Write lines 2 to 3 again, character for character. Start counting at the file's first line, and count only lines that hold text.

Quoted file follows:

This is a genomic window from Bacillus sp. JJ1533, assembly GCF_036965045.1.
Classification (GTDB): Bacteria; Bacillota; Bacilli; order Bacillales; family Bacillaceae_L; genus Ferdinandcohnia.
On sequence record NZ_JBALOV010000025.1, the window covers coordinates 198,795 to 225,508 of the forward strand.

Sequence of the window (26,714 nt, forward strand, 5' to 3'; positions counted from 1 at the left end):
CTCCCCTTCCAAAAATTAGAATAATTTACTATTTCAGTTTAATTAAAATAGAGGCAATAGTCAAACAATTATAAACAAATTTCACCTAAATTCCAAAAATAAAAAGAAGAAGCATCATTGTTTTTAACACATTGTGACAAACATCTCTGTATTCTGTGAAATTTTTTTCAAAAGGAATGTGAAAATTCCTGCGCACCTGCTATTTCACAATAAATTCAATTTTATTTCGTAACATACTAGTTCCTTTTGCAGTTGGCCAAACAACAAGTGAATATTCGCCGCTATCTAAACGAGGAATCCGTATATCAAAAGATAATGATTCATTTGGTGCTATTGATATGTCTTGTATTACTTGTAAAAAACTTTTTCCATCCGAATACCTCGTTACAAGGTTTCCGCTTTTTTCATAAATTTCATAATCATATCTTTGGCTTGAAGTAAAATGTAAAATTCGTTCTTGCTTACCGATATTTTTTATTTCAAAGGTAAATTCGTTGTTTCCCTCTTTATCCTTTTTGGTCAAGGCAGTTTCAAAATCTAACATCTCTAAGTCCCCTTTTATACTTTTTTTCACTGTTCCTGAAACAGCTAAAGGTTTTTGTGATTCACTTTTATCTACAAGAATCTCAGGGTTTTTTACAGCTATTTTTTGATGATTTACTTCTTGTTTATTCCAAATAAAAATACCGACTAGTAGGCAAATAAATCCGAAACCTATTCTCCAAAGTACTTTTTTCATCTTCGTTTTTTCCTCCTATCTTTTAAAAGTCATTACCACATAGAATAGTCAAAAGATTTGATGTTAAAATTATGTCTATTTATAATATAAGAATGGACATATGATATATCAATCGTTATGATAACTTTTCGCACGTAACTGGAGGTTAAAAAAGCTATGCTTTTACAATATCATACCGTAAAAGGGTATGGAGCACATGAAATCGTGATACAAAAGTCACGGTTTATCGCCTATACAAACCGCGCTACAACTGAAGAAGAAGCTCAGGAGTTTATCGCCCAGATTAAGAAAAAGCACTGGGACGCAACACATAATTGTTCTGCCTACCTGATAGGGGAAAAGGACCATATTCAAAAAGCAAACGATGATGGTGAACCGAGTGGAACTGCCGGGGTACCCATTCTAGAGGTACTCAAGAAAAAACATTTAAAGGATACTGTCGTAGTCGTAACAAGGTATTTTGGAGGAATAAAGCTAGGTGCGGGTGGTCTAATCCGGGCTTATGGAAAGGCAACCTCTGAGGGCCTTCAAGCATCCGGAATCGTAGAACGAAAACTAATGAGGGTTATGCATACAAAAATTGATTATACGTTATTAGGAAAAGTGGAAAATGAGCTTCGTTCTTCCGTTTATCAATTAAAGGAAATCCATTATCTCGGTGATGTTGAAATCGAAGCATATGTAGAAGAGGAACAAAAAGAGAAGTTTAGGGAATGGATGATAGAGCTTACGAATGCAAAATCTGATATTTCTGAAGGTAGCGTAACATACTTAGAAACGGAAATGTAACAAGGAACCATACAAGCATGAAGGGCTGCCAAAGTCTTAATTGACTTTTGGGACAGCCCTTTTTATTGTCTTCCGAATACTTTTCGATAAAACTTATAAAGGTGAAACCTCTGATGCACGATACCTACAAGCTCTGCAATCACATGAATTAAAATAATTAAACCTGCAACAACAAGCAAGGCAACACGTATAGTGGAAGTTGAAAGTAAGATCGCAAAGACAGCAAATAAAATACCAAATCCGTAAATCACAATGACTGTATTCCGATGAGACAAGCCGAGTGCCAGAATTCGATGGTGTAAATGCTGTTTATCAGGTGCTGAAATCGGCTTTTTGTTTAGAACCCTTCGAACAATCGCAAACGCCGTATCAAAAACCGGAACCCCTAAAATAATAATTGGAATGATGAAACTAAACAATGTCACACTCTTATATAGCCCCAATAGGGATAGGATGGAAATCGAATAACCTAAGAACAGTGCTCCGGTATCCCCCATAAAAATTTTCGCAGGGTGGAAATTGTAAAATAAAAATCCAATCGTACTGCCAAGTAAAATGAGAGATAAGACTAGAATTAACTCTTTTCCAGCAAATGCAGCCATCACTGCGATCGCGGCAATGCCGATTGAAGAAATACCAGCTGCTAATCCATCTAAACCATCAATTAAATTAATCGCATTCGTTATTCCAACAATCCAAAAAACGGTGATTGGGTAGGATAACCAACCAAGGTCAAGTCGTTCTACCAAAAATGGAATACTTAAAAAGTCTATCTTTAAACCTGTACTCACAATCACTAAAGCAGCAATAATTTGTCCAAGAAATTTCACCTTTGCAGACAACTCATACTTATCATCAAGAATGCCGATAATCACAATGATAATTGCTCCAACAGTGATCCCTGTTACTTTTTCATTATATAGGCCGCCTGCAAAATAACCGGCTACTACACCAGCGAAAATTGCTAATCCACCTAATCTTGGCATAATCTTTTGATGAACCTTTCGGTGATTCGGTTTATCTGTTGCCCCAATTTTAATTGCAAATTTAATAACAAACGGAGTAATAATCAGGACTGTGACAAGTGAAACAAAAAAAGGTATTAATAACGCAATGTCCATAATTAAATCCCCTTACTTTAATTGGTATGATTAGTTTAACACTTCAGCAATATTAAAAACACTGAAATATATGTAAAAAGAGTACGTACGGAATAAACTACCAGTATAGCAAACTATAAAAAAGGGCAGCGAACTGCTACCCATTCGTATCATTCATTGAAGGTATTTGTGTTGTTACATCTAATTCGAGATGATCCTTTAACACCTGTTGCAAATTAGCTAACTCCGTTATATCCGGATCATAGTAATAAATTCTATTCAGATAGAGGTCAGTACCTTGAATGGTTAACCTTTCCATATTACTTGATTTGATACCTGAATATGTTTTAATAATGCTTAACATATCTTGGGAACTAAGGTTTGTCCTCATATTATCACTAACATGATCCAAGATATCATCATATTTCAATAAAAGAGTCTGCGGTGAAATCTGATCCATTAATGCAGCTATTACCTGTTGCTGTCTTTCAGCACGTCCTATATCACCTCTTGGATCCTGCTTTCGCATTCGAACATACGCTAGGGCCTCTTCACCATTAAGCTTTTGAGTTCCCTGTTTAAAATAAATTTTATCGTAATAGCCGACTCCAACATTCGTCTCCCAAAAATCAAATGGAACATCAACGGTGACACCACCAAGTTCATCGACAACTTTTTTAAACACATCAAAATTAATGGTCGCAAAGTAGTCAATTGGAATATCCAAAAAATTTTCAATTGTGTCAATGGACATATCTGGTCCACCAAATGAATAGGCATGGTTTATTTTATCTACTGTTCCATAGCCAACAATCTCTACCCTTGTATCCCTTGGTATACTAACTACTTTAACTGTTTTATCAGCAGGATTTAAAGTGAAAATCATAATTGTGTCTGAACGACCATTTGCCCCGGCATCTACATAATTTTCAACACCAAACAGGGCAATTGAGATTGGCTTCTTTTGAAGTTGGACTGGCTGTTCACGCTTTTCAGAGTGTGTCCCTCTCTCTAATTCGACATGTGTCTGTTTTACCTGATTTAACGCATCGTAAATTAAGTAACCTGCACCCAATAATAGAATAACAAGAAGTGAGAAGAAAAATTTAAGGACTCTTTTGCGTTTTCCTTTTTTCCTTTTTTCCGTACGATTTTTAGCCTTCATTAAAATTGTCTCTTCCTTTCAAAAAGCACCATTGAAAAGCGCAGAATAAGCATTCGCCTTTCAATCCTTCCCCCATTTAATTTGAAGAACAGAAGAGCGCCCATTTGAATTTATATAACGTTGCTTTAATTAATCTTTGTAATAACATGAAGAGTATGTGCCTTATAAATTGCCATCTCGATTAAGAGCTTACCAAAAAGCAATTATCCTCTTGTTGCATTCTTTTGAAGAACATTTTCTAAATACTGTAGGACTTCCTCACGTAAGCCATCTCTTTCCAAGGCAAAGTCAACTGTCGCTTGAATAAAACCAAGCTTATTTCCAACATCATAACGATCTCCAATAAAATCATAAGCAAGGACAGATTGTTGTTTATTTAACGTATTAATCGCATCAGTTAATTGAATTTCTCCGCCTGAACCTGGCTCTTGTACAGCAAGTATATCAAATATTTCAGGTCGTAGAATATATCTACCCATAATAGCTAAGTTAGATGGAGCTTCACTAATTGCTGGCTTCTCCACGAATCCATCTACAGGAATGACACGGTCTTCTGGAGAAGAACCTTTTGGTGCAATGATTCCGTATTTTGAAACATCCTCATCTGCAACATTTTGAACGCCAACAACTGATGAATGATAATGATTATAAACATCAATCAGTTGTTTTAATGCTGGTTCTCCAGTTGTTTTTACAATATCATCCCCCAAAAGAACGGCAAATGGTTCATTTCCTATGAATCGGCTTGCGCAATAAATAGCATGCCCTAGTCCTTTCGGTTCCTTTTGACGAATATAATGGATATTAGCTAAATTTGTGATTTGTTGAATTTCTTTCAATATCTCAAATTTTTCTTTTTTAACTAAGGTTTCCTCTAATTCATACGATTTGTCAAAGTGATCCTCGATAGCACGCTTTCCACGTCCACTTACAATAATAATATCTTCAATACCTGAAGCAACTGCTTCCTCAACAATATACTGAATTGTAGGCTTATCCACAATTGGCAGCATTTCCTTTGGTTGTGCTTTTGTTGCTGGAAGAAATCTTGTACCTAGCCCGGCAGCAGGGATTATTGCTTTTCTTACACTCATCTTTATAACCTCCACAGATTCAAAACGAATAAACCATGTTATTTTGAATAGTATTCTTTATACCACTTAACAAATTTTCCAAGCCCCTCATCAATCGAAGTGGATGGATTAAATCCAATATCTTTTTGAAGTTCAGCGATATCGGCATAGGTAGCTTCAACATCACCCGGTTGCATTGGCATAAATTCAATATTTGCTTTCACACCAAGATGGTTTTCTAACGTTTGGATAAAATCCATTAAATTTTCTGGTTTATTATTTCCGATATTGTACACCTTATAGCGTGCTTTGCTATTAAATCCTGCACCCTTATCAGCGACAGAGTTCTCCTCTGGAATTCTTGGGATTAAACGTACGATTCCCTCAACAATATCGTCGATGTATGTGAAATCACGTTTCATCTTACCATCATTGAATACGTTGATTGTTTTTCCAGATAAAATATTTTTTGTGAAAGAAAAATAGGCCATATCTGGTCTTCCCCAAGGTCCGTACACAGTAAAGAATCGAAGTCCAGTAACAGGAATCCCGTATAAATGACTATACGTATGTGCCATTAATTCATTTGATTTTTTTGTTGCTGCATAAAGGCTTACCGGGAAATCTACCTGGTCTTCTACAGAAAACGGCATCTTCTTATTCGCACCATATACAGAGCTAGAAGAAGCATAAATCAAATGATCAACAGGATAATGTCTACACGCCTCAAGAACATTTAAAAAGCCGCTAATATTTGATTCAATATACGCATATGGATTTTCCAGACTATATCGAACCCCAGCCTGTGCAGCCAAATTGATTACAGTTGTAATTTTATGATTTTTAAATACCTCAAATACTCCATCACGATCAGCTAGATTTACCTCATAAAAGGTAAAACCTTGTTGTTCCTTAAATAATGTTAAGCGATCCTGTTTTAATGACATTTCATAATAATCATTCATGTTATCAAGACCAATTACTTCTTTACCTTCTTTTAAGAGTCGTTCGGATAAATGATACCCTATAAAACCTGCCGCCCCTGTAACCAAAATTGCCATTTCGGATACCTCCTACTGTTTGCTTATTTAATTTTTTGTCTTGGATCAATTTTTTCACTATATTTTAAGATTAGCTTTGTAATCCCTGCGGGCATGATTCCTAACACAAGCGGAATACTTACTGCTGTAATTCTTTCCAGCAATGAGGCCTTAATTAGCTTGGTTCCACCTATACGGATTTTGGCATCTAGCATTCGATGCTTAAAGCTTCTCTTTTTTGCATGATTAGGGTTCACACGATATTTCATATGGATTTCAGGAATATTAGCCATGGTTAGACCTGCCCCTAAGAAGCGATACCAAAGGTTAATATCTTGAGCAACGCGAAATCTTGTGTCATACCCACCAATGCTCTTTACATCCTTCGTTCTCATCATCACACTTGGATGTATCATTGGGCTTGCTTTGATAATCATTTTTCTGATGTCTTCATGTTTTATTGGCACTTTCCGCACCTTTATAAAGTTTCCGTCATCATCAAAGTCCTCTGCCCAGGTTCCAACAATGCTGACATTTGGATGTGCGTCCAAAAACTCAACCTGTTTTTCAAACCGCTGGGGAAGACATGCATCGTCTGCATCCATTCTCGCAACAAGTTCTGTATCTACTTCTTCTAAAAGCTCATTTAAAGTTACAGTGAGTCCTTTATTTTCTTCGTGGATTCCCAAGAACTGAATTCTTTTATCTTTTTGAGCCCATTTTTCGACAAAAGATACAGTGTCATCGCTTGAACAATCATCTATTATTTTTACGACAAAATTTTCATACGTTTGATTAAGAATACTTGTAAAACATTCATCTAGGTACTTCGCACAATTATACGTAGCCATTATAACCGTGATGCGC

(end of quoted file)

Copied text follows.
Classification (GTDB): Bacteria; Bacillota; Bacilli; order Bacillales; family Bacillaceae_L; genus Ferdinandcohnia.
On sequence record NZ_JBALOV010000025.1, the window covers coordinates 198,795 to 225,508 of the forward strand.